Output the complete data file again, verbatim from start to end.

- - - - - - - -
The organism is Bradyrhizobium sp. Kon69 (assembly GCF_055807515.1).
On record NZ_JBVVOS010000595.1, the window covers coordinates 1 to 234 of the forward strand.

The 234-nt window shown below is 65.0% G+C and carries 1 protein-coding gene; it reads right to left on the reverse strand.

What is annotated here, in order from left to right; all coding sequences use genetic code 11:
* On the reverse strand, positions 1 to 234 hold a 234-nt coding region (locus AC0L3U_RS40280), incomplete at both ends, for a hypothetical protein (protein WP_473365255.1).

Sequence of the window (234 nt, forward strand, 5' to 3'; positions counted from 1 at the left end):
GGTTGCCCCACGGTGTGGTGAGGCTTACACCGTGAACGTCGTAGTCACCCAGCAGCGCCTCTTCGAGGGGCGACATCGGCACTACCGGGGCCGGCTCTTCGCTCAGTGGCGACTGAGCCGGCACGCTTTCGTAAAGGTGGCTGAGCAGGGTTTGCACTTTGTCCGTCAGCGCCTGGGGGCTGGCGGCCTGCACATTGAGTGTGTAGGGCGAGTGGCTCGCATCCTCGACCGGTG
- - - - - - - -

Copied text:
The organism is Bradyrhizobium sp. Kon69 (assembly GCF_055807515.1).
On record NZ_JBVVOS010000595.1, the window covers coordinates 1 to 234 of the forward strand.

The 234-nt window shown below is 65.0% G+C and carries 1 protein-coding gene; it reads right to left on the reverse strand.

What is annotated here, in order from left to right; all coding sequences use genetic code 11:
* On the reverse strand, positions 1 to 234 hold a 234-nt coding region (locus AC0L3U_RS40280), incomplete at both ends, for a hypothetical protein (protein WP_473365255.1).

Sequence of the window (234 nt, forward strand, 5' to 3'; positions counted from 1 at the left end):
GGTTGCCCCACGGTGTGGTGAGGCTTACACCGTGAACGTCGTAGTCACCCAGCAGCGCCTCTTCGAGGGGCGACATCGGCACTACCGGGGCCGGCTCTTCGCTCAGTGGCGACTGAGCCGGCACGCTTTCGTAAAGGTGGCTGAGCAGGGTTTGCACTTTGTCCGTCAGCGCCTGGGGGCTGGCGGCCTGCACATTGAGTGTGTAGGGCGAGTGGCTCGCATCCTCGACCGGTG